Is journalism in crisis?

My response to Kevin Anderson’s column of the same title for Al-Jazeera English:

Yes and no. Yes, in the sense that journalism and journalists are still figuring out how to navigate the new and still-evolving digital media landscape from an economic standpoint. I work in media at a medium-sized newspaper in the United States, and we’ve dramatically cut back on staff while reducing issue size and slashing content. This while steadily losing subscribers to the print edition while gaining page views on our website. It’s not my forte, but somehow that uptick in views does eventually need to be monetized. I think it’s fairly inevitable that traditional print media will continue its long decline and eventual death (even despite stubborn 27-year olds who love nothing more than newsprint-stained fingers). However, and at the same time, we’re frankly living in a golden age of journalism, as social media both expands the network of potential readers and journalists, but also has been proven to bring stories to light that might not have done so in the pre-digital era. The example par excellence, of course, is the ongoing investigation into the murky world of the Murdoch empire. Independent media is thriving, and I find myself daily filtering what I have time to read, listen to, or watch, as it’s no longer even conceivable to check off every media outlet on the ideal list. I look at organizations like Democracy Now! which does incredible work and features extremely high levels of journalistic quality and integrity, and know that 15 years ago, Democracy Now! probably couldn’t have existed.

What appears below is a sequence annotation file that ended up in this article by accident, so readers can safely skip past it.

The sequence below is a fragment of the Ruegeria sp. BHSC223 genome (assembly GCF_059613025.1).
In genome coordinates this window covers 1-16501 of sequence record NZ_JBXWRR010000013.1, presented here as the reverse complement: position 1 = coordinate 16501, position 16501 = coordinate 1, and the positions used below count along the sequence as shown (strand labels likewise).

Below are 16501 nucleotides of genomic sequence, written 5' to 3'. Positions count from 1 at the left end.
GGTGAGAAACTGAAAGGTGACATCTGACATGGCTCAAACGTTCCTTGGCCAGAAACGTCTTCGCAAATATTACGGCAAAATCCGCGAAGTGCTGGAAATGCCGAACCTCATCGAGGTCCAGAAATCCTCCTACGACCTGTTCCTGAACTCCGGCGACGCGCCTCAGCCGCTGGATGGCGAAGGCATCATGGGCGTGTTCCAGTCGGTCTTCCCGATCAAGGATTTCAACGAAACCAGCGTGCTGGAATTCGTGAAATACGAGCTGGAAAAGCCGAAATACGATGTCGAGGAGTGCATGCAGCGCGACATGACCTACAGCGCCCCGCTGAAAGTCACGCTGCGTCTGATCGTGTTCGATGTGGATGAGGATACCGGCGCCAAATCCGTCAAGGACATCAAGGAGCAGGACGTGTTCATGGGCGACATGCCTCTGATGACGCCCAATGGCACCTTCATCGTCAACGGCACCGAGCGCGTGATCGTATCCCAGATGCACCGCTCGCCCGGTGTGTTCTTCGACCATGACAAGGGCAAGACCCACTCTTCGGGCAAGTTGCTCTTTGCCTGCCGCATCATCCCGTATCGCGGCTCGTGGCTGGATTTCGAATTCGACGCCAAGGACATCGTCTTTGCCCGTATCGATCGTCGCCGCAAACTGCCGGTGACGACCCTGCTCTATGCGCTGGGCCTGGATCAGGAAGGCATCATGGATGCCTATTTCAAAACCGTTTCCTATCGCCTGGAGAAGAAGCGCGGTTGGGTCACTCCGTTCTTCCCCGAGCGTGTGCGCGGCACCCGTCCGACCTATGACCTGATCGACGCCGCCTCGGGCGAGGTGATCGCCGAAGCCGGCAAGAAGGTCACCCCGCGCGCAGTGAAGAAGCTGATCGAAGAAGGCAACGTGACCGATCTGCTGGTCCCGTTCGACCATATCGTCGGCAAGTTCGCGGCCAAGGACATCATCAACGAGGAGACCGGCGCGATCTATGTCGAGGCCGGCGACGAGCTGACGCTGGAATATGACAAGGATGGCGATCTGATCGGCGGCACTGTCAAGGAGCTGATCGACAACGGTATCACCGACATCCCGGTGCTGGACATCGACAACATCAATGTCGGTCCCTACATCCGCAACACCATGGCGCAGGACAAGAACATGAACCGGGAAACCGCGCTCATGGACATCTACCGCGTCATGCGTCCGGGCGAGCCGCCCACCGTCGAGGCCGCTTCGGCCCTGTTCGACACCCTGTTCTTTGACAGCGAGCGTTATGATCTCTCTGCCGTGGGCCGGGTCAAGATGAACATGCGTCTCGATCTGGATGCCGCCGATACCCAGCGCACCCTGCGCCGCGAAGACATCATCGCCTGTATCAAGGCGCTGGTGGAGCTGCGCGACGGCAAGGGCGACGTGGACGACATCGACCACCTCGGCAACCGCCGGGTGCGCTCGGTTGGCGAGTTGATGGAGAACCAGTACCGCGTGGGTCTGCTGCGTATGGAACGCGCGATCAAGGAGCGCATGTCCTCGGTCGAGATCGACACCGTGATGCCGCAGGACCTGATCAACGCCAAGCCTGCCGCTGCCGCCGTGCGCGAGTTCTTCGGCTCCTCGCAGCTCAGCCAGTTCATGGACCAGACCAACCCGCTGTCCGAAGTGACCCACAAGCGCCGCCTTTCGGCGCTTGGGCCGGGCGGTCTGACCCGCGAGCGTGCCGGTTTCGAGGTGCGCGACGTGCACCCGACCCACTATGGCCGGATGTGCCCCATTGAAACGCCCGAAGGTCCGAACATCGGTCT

So in summary, journalism’s crisis isn’t a lack of qualified reporters/columnists nor a lack of a means of distribution, but rather a (hopefully temporary) crisis due to a paradigm shift to which editors, publishers, and journalists are still figuring out how to respond. The greater threat stems from the yellow journalism as practiced by — in the United States, at least — the main three cable networks (Fox in particular, but MSNBC and CNN as well), and their willingness to demean their audience’s intelligence at every step. That Jon Stewart’s “The Daily Show” is considered the most trusted news source in America should say something.

~ by Benji on April 25, 2012.

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